General discussion

When is it safe to click on "install updates" pop-ups?


When is it safe to click on "install updates" pop-ups?

One question I have not seen addressed here regarding computer security
that I hope you will consider is: How safe is it to click on "install
updates" when pop-ups appear from Microsoft, Adobe, Java, and the many
other software providers who know you have their product? What
prevents hackers from using look-alike pop-ups to infect with malware?
What if I'm not sure; how can I check? Thanks.

--Submitted by: John M.

Here are some featured member answers to get you started, but
please read all the advice and suggestions that our
members have contributed to this question.

When is it Safe??? Excellent Question --Submitted by: charleswsheets

Good Question. --Submitted by: webserf


Be careful --Submitted by: davefrombc

NEVER --Submitted by: ruggb

Thank you to all who contributed!

If you have any additional advice, tips, or recommendations for John, please click on the reply link below and submit away. Please be as detailed as possible when submitting your answer. Thanks!

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When is it safe to install updated pop ups?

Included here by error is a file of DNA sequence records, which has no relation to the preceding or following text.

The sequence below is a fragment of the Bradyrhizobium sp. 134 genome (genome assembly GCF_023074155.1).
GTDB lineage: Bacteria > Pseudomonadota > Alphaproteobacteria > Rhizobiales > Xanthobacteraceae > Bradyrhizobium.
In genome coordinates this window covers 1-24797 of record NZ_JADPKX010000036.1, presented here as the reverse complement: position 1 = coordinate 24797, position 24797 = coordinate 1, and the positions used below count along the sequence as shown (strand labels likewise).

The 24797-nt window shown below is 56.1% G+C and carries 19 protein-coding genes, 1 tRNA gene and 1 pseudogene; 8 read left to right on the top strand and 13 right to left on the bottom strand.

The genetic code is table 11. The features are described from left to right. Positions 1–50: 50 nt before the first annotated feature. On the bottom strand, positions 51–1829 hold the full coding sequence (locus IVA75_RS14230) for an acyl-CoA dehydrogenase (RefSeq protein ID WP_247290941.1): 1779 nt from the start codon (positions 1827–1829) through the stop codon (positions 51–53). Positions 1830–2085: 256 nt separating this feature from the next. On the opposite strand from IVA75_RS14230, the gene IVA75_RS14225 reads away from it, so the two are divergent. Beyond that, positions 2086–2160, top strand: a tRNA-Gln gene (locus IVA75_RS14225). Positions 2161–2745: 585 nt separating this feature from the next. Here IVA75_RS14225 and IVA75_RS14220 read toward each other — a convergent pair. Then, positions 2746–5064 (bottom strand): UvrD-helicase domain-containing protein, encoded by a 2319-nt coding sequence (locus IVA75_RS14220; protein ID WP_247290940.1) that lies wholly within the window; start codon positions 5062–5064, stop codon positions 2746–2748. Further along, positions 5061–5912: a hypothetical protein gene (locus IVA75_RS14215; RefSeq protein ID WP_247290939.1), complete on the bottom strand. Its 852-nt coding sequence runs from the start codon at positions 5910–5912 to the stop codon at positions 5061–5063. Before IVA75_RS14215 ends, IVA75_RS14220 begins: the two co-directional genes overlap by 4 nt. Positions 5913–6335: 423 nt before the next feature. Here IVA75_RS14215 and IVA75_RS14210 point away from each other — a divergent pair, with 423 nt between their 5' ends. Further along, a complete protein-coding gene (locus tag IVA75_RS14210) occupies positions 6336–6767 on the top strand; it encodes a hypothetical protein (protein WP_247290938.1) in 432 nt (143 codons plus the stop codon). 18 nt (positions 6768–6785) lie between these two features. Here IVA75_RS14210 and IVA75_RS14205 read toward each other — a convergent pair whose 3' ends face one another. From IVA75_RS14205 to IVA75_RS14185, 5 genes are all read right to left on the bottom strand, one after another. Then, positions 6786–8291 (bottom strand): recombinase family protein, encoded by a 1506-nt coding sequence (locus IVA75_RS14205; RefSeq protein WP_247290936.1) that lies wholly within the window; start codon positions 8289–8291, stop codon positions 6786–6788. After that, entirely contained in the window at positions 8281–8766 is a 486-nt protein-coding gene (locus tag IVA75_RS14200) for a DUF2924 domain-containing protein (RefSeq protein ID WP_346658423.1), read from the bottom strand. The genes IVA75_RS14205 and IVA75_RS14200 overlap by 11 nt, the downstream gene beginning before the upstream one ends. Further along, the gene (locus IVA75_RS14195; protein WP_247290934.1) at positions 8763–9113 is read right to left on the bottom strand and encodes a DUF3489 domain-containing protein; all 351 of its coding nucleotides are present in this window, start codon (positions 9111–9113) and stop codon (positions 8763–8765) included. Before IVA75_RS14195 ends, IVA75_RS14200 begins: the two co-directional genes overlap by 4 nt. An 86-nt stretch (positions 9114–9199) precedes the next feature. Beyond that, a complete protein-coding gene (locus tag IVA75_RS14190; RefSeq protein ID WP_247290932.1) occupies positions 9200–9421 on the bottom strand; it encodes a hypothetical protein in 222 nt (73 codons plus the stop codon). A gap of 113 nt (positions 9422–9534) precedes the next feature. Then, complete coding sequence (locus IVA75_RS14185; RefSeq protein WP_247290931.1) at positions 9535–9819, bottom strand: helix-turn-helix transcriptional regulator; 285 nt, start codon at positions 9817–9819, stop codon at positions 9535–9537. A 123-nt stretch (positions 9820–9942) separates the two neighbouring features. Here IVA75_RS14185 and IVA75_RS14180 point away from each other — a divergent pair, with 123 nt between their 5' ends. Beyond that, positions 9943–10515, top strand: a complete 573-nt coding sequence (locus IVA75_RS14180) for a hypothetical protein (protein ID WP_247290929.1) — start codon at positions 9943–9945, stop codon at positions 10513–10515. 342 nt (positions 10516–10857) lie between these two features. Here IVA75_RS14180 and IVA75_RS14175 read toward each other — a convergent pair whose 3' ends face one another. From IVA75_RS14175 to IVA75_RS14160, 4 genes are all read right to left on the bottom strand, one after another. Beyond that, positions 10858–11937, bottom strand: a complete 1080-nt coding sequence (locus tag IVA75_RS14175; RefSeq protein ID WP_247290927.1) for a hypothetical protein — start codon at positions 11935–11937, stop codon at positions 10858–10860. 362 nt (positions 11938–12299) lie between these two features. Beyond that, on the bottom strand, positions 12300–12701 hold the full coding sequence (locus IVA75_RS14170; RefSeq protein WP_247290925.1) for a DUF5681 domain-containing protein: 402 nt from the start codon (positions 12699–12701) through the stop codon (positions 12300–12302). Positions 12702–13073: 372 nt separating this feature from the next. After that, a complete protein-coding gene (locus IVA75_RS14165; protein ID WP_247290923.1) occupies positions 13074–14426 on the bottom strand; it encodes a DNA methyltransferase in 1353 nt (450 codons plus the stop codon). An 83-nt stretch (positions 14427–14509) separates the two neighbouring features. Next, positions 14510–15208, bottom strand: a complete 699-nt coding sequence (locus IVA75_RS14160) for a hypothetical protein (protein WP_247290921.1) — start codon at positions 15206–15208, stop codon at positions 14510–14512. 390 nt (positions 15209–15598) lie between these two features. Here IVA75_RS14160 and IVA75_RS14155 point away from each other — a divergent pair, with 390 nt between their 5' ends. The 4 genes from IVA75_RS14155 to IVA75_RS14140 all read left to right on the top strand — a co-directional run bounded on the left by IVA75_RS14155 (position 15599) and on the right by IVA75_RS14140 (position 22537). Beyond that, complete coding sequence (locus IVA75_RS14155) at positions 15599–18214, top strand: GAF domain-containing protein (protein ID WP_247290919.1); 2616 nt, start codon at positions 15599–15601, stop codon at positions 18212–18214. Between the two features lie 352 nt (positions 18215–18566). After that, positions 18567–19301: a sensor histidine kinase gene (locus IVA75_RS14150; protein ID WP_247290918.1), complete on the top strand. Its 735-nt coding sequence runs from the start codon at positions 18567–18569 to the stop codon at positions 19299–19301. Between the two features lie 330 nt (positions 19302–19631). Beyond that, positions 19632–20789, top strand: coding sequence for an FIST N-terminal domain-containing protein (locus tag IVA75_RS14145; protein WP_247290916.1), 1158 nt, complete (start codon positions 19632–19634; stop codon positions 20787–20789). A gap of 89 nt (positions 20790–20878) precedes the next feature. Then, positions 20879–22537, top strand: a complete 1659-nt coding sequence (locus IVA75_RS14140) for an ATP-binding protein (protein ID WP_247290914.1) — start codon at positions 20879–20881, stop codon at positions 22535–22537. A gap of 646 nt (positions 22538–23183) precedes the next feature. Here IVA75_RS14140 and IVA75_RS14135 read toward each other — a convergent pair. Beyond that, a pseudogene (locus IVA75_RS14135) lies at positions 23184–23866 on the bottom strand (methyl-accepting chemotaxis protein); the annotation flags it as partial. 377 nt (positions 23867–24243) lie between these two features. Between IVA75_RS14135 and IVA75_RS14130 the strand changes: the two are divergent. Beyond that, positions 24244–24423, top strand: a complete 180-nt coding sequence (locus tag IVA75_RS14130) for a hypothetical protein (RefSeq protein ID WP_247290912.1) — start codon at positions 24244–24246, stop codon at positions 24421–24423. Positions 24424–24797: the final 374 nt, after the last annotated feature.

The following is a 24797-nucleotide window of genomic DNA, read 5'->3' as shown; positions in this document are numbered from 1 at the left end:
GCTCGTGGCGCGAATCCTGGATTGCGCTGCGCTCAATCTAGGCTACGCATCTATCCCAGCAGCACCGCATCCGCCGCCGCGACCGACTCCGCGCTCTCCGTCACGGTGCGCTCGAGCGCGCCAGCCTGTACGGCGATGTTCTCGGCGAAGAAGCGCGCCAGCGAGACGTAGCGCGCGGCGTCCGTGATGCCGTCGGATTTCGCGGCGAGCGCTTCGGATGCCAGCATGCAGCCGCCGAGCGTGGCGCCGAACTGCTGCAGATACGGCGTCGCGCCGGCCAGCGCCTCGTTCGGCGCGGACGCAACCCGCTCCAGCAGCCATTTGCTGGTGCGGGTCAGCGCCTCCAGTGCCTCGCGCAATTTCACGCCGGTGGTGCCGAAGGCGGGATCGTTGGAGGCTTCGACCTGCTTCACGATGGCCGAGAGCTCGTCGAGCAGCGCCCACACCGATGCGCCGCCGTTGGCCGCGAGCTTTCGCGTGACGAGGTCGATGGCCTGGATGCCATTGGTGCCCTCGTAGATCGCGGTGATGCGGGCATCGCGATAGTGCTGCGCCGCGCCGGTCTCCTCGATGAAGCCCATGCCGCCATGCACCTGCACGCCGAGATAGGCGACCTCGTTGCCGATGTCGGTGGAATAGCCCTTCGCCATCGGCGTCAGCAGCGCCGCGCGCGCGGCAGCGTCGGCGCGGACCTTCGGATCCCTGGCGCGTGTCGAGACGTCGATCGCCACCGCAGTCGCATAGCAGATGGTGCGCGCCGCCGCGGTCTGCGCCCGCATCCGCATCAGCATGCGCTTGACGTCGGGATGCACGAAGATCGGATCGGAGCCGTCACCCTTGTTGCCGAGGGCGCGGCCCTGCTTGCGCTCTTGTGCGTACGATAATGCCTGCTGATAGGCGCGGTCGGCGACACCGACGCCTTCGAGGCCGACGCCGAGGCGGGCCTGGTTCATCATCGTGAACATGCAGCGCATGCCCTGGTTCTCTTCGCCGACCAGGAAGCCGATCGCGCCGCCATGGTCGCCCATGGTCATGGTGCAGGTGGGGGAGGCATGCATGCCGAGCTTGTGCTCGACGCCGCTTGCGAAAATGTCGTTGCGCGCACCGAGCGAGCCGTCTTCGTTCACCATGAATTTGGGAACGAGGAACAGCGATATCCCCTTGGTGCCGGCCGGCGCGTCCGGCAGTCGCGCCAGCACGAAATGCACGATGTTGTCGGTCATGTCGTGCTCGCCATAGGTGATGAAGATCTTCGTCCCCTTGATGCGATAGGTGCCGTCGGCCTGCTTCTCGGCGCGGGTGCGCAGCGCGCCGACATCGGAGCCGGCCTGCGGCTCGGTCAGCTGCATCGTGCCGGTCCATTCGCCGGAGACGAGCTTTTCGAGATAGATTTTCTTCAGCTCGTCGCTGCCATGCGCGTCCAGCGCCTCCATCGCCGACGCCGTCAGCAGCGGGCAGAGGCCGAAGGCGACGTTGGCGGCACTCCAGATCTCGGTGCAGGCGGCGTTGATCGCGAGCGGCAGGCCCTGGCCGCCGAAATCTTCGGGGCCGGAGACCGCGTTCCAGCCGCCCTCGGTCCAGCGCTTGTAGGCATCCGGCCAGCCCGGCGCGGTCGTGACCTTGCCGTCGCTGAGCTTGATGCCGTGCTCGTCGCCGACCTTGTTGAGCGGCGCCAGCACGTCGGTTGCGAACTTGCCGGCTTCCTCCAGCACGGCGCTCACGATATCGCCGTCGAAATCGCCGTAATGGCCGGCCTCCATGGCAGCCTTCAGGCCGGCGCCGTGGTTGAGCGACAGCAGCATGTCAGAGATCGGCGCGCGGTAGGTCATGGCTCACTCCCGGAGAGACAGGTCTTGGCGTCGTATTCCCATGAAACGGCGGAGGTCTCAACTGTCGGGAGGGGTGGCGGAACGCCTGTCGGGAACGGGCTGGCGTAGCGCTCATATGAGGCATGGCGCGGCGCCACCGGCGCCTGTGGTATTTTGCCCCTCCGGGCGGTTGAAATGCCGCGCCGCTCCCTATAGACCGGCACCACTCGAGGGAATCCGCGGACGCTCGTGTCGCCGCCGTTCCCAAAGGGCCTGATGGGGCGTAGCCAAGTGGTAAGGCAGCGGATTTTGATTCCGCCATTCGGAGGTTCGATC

Never is a the best answer that was submitted but when updates are for programmes that are used by my computer I do not seem to have any choice.

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Mozilla Firefox

How much trust can I put into a sort of shareware browser? I usually trust Firefox updates but the last one had a small box pop up saying that Firefox itself thinks that the update was malicious so I just ignored it and closed Firefox, rebooted and then opened Firefox again and that update offer did not come back. About 1 week later I got another update from Firefox but this time there was no warning update and when I tried to allow the update nothing happened and I am still using the previous version.
I have an up to date very good AV program and it could not find anything so I wonder if the attempt with the pop up warning actually did some harm to the version of Firefox I am using. I think I should follow some advice I read here and go directly to Firefox and look for their latest updates or newer version. I am using XP with all the latest updates.

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Simple answer

Always turn off updates, auto update features, if they offer a "notify of new", do that, if not you will find out when an update is needed by visiting websites, personally I just remember to check every so often and subscribe to sites like her at cnet they have and things of this nature you can also subscribe to US-CERT.

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This site for advice

I posted a reply hoping to see if others had similar problems or results and agreed to get emails concerning my post to find out more about a problem.
I got a bunch of email alerts that all brought me to the main topic where my post is GONE; so what happened?
I canceled the email notifications because why bother to get involved in some thing like this if the site removes the post but still bothers to send useless email notifications.